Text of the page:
Labour’s emergency £2billion plan to fix the ailing NHS by reinstating the 45p tax rate for the country’s richest people has been branded ‘disingenuous’.
Shadow Chancellor Rachel Reeves said the cash brought in through the U-turn would pay for an extra 20,000 doctors, nurses and social care staff to join each year.
It would be one of the biggest workforce expansions in the 74-year history of the health service, amid warnings staffing levels are central to spiraling waiting lists and record ambulance delays.
Unveiled at Labour’s annual conference in Liverpool, Ms Reeves argued the plans — funded solely through reversing Tory Chancellor Kwasi Kwarteng’s tax cut last week — would ensure the NHS has all of the ‘doctors it needs’.
Yet critics argue the £150bn-a-year health service is in dire need of reform not extra cash, and additional funds wouldn’t pay for the ‘wide array’ of promises.
The Institute of Economic Affairs (IEA), a conservative think-tank, said: ‘Successive Governments have increased taxpayer funding for the NHS while outcomes have declined.’
However, unions welcomed the proposals, claiming the extra money ‘would make a significant difference’ and ‘fill gaping holes across the NHS’.
The Royal College of Physicians said: ‘A lack of long-term workforce planning is at the root of many of the huge pressures that staff are currently under in the NHS.’
Latest NHS data shows it has 130,000 vacancies — almost 10 per cent of its planned workforce.
The £2billion proposals, unveiled today by Shadow Chancellor Rachel Reeves at the party’s annual conference in Liverpool, would bring in nearly 20,000 additional doctors, nurses and social care staff every year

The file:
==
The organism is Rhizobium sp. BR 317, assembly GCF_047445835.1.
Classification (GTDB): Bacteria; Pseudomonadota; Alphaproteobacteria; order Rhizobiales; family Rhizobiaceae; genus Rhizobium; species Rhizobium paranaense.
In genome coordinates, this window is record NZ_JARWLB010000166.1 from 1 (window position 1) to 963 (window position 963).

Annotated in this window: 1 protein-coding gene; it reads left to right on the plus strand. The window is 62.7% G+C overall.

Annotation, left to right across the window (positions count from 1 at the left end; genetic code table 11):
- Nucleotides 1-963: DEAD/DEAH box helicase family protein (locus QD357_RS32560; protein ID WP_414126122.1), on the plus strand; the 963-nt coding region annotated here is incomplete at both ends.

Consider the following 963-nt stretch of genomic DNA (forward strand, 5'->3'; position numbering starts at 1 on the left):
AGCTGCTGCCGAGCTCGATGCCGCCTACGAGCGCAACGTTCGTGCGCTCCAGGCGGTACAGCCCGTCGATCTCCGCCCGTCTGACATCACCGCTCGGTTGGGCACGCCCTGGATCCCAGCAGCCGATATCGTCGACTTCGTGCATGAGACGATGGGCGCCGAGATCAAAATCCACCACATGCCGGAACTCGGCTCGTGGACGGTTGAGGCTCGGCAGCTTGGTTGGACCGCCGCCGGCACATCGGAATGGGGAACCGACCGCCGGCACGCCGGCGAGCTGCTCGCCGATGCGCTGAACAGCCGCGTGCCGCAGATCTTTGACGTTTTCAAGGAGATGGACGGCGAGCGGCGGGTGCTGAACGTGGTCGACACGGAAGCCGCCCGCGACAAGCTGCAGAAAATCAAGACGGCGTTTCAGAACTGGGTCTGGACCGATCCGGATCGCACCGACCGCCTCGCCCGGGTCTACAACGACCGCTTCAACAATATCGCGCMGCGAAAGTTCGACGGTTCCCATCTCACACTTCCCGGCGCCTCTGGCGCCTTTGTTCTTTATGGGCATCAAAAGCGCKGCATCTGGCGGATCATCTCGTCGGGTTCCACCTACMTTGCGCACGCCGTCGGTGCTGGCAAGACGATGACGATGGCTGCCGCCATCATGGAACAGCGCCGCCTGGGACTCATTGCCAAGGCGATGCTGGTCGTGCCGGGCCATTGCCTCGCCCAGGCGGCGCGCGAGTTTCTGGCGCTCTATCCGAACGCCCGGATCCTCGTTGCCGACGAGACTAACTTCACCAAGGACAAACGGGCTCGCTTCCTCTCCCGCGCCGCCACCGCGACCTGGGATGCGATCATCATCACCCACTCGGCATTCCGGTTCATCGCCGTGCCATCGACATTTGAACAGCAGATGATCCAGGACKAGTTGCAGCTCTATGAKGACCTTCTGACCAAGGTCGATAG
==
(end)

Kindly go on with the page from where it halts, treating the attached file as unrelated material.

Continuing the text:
Dr Sarah Clarke (left), president of the Royal College of Physicians, told MailOnline that it ‘strongly welcomes’ Labour’s proposals to expand medical placement. But Matthew Lesh (right), head of public policy at the Institute of Economic Affairs, told MailOnline: ‘It is disingenuous to suggest that the additional rate of income tax can fund a wide array of new public spending pledges’
NHS England figures show 6.8million patients were in the queue for routine hospital treatment in July, equivalent to one in eight people. Nearly 380,000 have been waiting for over one year
What do the latest NHS performance figures show?
The overall waiting list jumped to 6.84million in July. This is up from 6.73million in June and is the highest number since records began in August 2007.
There were 2,885 people waiting more than two years to start treatment at the end of July, down from 3,861 in June but still higher than April 2021, when the figure started to be recorded.
The number of people waiting more than a year to start hospital treatment was 377,689, up from 355,774 the previous month.
Some 28,756 people had to wait more than 12 hours in A&E departments in England in August. The figure is down from 29,317 in July but is the second highest for any month since record began in 2010.
A total of 130,528 people waited at least four hours from the decision to admit to admission in August, down slightly from the all-time high of 136,298 in March.
Just 71.4 per cent of patients were seen within four hours at A&Es last month, the second-worst ever performance. NHS standards set out that 95 per cent should be admitted, transferred or discharged within the four-hour window.
In August, the average category one response time – calls from people with life-threatening illnesses or injuries – was nine minutes and eight seconds. The target time is seven minutes.
Ambulances took an average of 42 minutes and 44 seconds to respond to category two calls, such as burns, epilepsy and strokes. This is more than twice as long as the 18 minute target.